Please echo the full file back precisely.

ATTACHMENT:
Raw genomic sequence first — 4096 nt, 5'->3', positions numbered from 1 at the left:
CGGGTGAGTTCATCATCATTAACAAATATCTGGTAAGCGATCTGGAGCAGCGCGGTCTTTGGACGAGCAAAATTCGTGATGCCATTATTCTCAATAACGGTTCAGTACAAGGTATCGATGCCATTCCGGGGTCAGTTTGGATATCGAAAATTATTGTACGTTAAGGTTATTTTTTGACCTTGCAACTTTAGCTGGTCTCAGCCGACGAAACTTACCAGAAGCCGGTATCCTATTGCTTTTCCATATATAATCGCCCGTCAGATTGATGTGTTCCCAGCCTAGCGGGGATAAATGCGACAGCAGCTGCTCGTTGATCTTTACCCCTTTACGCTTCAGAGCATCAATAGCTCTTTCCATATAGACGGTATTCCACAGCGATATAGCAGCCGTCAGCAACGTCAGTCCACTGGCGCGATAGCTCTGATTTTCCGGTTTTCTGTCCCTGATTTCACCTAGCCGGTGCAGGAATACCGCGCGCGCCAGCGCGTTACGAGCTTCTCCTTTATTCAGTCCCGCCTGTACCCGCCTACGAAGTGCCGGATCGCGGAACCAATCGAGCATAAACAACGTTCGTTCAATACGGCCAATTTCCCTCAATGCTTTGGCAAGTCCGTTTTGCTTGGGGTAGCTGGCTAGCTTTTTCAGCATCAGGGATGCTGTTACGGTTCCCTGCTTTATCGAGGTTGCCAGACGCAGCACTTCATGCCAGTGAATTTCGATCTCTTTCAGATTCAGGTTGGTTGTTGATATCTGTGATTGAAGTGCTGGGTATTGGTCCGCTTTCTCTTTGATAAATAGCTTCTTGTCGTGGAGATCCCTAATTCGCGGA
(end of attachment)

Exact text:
Raw genomic sequence first — 4096 nt, 5'->3', positions numbered from 1 at the left:
CGGGTGAGTTCATCATCATTAACAAATATCTGGTAAGCGATCTGGAGCAGCGCGGTCTTTGGACGAGCAAAATTCGTGATGCCATTATTCTCAATAACGGTTCAGTACAAGGTATCGATGCCATTCCGGGGTCAGTTTGGATATCGAAAATTATTGTACGTTAAGGTTATTTTTTGACCTTGCAACTTTAGCTGGTCTCAGCCGACGAAACTTACCAGAAGCCGGTATCCTATTGCTTTTCCATATATAATCGCCCGTCAGATTGATGTGTTCCCAGCCTAGCGGGGATAAATGCGACAGCAGCTGCTCGTTGATCTTTACCCCTTTACGCTTCAGAGCATCAATAGCTCTTTCCATATAGACGGTATTCCACAGCGATATAGCAGCCGTCAGCAACGTCAGTCCACTGGCGCGATAGCTCTGATTTTCCGGTTTTCTGTCCCTGATTTCACCTAGCCGGTGCAGGAATACCGCGCGCGCCAGCGCGTTACGAGCTTCTCCTTTATTCAGTCCCGCCTGTACCCGCCTACGAAGTGCCGGATCGCGGAACCAATCGAGCATAAACAACGTTCGTTCAATACGGCCAATTTCCCTCAATGCTTTGGCAAGTCCGTTTTGCTTGGGGTAGCTGGCTAGCTTTTTCAGCATCAGGGATGCTGTTACGGTTCCCTGCTTTATCGAGGTTGCCAGACGCAGCACTTCATGCCAGTGAATTTCGATCTCTTTCAGATTCAGGTTGGTTGTTGATATCTGTGATTGAAGTGCTGGGTATTGGTCCGCTTTCTCTTTGATAAATAGCTTCTTGTCGTGGAGATCCCTAATTCGCGGA